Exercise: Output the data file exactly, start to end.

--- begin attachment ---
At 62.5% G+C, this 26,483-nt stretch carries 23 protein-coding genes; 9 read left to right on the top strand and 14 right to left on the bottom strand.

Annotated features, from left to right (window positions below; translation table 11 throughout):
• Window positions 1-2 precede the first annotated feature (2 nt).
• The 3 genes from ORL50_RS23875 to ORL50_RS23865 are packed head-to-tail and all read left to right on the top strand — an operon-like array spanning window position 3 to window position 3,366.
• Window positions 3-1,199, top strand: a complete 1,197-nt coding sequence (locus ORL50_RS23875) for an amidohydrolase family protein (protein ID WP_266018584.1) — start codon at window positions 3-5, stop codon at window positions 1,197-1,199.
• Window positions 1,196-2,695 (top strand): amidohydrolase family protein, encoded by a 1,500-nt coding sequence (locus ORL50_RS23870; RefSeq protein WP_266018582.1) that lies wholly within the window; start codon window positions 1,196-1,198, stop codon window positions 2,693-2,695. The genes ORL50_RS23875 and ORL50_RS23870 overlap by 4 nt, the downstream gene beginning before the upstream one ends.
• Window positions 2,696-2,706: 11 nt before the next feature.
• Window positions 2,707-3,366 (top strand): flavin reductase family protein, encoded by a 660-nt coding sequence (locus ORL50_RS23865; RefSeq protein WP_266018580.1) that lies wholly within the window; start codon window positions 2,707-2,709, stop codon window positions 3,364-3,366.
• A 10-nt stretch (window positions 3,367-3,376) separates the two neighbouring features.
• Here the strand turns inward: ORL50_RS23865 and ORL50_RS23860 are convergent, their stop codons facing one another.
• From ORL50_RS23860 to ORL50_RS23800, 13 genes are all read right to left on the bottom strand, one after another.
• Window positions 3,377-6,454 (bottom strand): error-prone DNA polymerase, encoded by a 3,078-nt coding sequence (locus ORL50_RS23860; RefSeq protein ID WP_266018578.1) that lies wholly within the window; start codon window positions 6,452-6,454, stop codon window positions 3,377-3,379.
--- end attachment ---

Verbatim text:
At 62.5% G+C, this 26,483-nt stretch carries 23 protein-coding genes; 9 read left to right on the top strand and 14 right to left on the bottom strand.

Annotated features, from left to right (window positions below; translation table 11 throughout):
• Window positions 1-2 precede the first annotated feature (2 nt).
• The 3 genes from ORL50_RS23875 to ORL50_RS23865 are packed head-to-tail and all read left to right on the top strand — an operon-like array spanning window position 3 to window position 3,366.
• Window positions 3-1,199, top strand: a complete 1,197-nt coding sequence (locus ORL50_RS23875) for an amidohydrolase family protein (protein ID WP_266018584.1) — start codon at window positions 3-5, stop codon at window positions 1,197-1,199.
• Window positions 1,196-2,695 (top strand): amidohydrolase family protein, encoded by a 1,500-nt coding sequence (locus ORL50_RS23870; RefSeq protein WP_266018582.1) that lies wholly within the window; start codon window positions 1,196-1,198, stop codon window positions 2,693-2,695. The genes ORL50_RS23875 and ORL50_RS23870 overlap by 4 nt, the downstream gene beginning before the upstream one ends.
• Window positions 2,696-2,706: 11 nt before the next feature.
• Window positions 2,707-3,366 (top strand): flavin reductase family protein, encoded by a 660-nt coding sequence (locus ORL50_RS23865; RefSeq protein WP_266018580.1) that lies wholly within the window; start codon window positions 2,707-2,709, stop codon window positions 3,364-3,366.
• A 10-nt stretch (window positions 3,367-3,376) separates the two neighbouring features.
• Here the strand turns inward: ORL50_RS23865 and ORL50_RS23860 are convergent, their stop codons facing one another.
• From ORL50_RS23860 to ORL50_RS23800, 13 genes are all read right to left on the bottom strand, one after another.
• Window positions 3,377-6,454 (bottom strand): error-prone DNA polymerase, encoded by a 3,078-nt coding sequence (locus ORL50_RS23860; RefSeq protein ID WP_266018578.1) that lies wholly within the window; start codon window positions 6,452-6,454, stop codon window positions 3,377-3,379.